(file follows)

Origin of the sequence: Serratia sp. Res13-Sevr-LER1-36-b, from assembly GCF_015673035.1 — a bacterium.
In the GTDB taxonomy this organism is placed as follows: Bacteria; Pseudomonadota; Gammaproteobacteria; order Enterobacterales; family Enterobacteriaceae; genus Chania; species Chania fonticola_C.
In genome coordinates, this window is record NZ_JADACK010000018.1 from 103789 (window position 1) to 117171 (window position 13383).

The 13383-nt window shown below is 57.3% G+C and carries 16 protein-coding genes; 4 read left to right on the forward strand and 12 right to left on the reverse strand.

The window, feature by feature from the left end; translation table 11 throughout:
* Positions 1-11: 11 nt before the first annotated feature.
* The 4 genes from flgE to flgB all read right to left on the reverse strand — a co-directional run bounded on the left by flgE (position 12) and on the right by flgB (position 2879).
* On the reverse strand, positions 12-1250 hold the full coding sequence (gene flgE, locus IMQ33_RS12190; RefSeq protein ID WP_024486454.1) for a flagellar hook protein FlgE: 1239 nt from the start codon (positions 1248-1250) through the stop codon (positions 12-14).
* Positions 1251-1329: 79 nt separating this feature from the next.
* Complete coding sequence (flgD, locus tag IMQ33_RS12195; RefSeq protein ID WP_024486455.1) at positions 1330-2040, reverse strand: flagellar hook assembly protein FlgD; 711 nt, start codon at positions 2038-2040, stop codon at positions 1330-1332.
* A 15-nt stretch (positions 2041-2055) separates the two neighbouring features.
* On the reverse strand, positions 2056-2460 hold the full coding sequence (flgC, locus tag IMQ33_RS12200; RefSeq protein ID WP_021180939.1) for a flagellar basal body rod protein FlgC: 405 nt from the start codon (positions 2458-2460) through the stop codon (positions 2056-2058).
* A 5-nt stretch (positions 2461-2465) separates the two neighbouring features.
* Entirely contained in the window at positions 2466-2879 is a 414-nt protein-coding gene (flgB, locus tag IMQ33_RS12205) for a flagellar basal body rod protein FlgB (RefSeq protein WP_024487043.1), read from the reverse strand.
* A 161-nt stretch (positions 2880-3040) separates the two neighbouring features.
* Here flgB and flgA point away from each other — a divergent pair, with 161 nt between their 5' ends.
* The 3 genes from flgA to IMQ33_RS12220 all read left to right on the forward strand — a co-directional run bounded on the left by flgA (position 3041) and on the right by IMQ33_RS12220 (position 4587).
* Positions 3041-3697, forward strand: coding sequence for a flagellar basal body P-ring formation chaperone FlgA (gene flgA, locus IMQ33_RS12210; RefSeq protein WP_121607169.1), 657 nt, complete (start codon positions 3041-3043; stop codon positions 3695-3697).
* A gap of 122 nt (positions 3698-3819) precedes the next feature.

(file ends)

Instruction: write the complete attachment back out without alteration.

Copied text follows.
Origin of the sequence: Serratia sp. Res13-Sevr-LER1-36-b, from assembly GCF_015673035.1 — a bacterium.
In the GTDB taxonomy this organism is placed as follows: Bacteria; Pseudomonadota; Gammaproteobacteria; order Enterobacterales; family Enterobacteriaceae; genus Chania; species Chania fonticola_C.
In genome coordinates, this window is record NZ_JADACK010000018.1 from 103789 (window position 1) to 117171 (window position 13383).

The 13383-nt window shown below is 57.3% G+C and carries 16 protein-coding genes; 4 read left to right on the forward strand and 12 right to left on the reverse strand.

The window, feature by feature from the left end; translation table 11 throughout:
* Positions 1-11: 11 nt before the first annotated feature.
* The 4 genes from flgE to flgB all read right to left on the reverse strand — a co-directional run bounded on the left by flgE (position 12) and on the right by flgB (position 2879).
* On the reverse strand, positions 12-1250 hold the full coding sequence (gene flgE, locus IMQ33_RS12190; RefSeq protein ID WP_024486454.1) for a flagellar hook protein FlgE: 1239 nt from the start codon (positions 1248-1250) through the stop codon (positions 12-14).
* Positions 1251-1329: 79 nt separating this feature from the next.
* Complete coding sequence (flgD, locus tag IMQ33_RS12195; RefSeq protein ID WP_024486455.1) at positions 1330-2040, reverse strand: flagellar hook assembly protein FlgD; 711 nt, start codon at positions 2038-2040, stop codon at positions 1330-1332.
* A 15-nt stretch (positions 2041-2055) separates the two neighbouring features.
* On the reverse strand, positions 2056-2460 hold the full coding sequence (flgC, locus tag IMQ33_RS12200; RefSeq protein ID WP_021180939.1) for a flagellar basal body rod protein FlgC: 405 nt from the start codon (positions 2458-2460) through the stop codon (positions 2056-2058).
* A 5-nt stretch (positions 2461-2465) separates the two neighbouring features.
* Entirely contained in the window at positions 2466-2879 is a 414-nt protein-coding gene (flgB, locus tag IMQ33_RS12205) for a flagellar basal body rod protein FlgB (RefSeq protein WP_024487043.1), read from the reverse strand.
* A 161-nt stretch (positions 2880-3040) separates the two neighbouring features.
* Here flgB and flgA point away from each other — a divergent pair, with 161 nt between their 5' ends.
* The 3 genes from flgA to IMQ33_RS12220 all read left to right on the forward strand — a co-directional run bounded on the left by flgA (position 3041) and on the right by IMQ33_RS12220 (position 4587).
* Positions 3041-3697, forward strand: coding sequence for a flagellar basal body P-ring formation chaperone FlgA (gene flgA, locus IMQ33_RS12210; RefSeq protein WP_121607169.1), 657 nt, complete (start codon positions 3041-3043; stop codon positions 3695-3697).
* A gap of 122 nt (positions 3698-3819) precedes the next feature.